When to Activate Emergency Response System
If possible, send someone to activate the Emergency Response System, and begin CPR immediately. As soon as it’s available to use an AED. If you’re not with someone (and you do not have a mobile phone), leave the patient to activate the Emergency Response System while also retrieving an AED.
Team Resuscitation: HCP’s can use flexibility when activating the emergency response to fit the provider’s clinical setting, for better management.
Adult and Adolescents CPR
Scene Safety and Recognition of Cardiac Arrest: Check for safety and responsiveness, no breathing, gasping, check pulse for more than 5 seconds but within 10 seconds (breathing and pulse check can occur simultaneously).
Check Pulse: You can test the pulse by placing two fingers on the carotid artery (press your index and 3rd finger on the side of the neck, against the windpipe). You can also check the wrist by placing the same two fingers on the inside of the wrist below the thumb.
C is for Circulation – Adult and Adolescent Compressions
Circulation - chest compressions circulate the blood within the patient. It's important to place your hands correctly upon the patient’s chest. Chest Compression Tempo: perform CPR while matching the tempo of the song, "Staying Alive" while making sure to push hard and fast.
Compression-ventilation ratio without Advanced Airway
Make sure the adult or adolescent is resting upon a firm, solid surface. Perform chest compressions on the lower half of the breastbone (sternum). Once in position, lock your elbows and use your body’s weight to compress at least 2 inches (5 cm) upon the patient’s chest. Do not lean on the patient’s chest in between compressions and make sure the chest ultimately recoils. Limit all interruptions to less than 10 seconds while performing CPR.
It’s important to note: that when performing chest compressions on an adult or adolescent you should compress at least 2 inches (5 cm). The compression rate is 100-120/min. 2 Rescuers: Perform tasks simultaneously. Administer compressions over breathing 30:2.
Chest Compression Fraction: is the total percentage of resuscitation time when performed by the rescuer(s) during cardiac arrest. Whether intended or unintended interruptions (such as real-world delays) occur Chest Compression Fraction aims to minimize pauses in chest compressions. Chest Compression Fraction Goal: target of at least 60%.
Compression-ventilation ratio with Advanced Airway
- Continuous compressions at a rate of 100-120/min
- One breath every 6 seconds (10 breaths/min)
A is for Airway - Clear the Airway
Airway - Make sure the patient is on a solid surface (on the backside). Next, kneel next to the patient’s neck and shoulders. Open the patient’s airway by tilting the head back with the palm of one hand while gently lifting the chin with your other hand. For no more than 10 seconds, check for life: listen for any sounds, put your cheek next to the patient’s mouth to feel any breaths while also looking for any motion. Rescuers can check steps simultaneously. If the patient is assumed lifeless begin Mouth-to-Mouth procedure.
Jaw-Thrust Maneuver: 1. Kneel above the patient’s head. 2. Rest your elbows on the surface. 3. Place one hand on both sides of the patient’s jaw. 4. Stabilize the patient’s head with your forearms. 5. Use your index finger to lower the patient’s jaw as you use your thumb to retract the patient’s lower lip. If the patient is assumed lifeless, perform mouth-to-mouth.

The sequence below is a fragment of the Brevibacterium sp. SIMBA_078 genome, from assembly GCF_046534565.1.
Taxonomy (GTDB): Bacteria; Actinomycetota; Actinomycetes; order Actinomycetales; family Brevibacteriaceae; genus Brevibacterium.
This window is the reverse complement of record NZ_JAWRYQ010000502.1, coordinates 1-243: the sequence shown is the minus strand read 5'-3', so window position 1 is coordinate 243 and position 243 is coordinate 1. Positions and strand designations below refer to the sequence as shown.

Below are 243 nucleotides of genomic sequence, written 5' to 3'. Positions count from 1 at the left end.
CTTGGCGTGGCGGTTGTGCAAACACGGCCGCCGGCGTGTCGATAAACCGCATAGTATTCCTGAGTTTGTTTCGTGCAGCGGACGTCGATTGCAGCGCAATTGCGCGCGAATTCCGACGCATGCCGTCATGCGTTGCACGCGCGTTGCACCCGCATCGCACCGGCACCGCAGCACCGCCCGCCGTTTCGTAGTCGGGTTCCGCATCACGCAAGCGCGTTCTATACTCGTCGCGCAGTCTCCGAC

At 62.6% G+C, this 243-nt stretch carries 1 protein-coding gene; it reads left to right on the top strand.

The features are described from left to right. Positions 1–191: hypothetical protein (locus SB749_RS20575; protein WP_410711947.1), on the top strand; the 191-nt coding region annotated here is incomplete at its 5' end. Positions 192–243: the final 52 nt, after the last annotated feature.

B is for Breathing - Mouth-to-Mouth
Rescue Breathing is widely known to be performed mouth-to-mouth—it can also be performed mouth-to-nose but in rare cases. While still performing the Airway technique pinch the patient’s nose shut. With a complete seal over the patient’s mouth, with your mouth, breathe until you see the chest inflate. If the chest does not rise, repeat the Airway technique. Once the chest swells, breathe into the patient a second time (30:2).
Once the breathing technique is applied, continue Circulation, Airway, Breathing (C-A-B’s).
CPR on obese patients
Yes, perform Chest Compressions
CPR on pregnant patients
Yes, perform Chest Compressions and a modification if the pregnant woman’s fundus height (baby-bump) is at or above the level of the umbilicus. If the woman’s fundus height is at or above the umbilicus, then High-quality CPR with manual left uterine displacement will be beneficial for relieving aortocaval compression during, the chest compression task. To perform manual left uterine displacement: push the uterus to the patient’s left side with 1 hand while still providing CPR.
Oxygenation and airway management should be prioritized during resuscitation from cardiac arrest in pregnancy because pregnant patients are more prone to hypoxia.
Fetal monitoring should not be undertaken during cardiac arrest in pregnancy because of potential interference with maternal resuscitation.
Opioid poisoning CPR for healthcare providers
1. Suspected opioid poisoning
- Check for responsiveness
- Shout for nearby help
- Activate the emergency response system
- Get naloxone and an AED if available
If yes, prevent deterioration:
- Tap and shout
- Open the airway and reposition
- Consider naloxone
- Transport to the hospital
If no, does the patient have a pulse? Assess for 10 seconds.
If yes, support ventilation:
- Open the airway and reposition
- Provide rescue breathing or bad-mask device
- Give naxolone
If no, start CPR:
- Use an AED
- Consider naloxone
- Use high-quality CPR
Rescuers Should Never
- Compress slower than 100/min or faster than 120/min
- Compress in-depth less than 2 inches (5 cm) or more than 2.4 (6 cm)
- Lean on victim’s chest during compressions
- Allow interruption during compressions more than 10 seconds
- Provide excessive ventilation during breathing task, ie., excessive breathing with force or too many breaths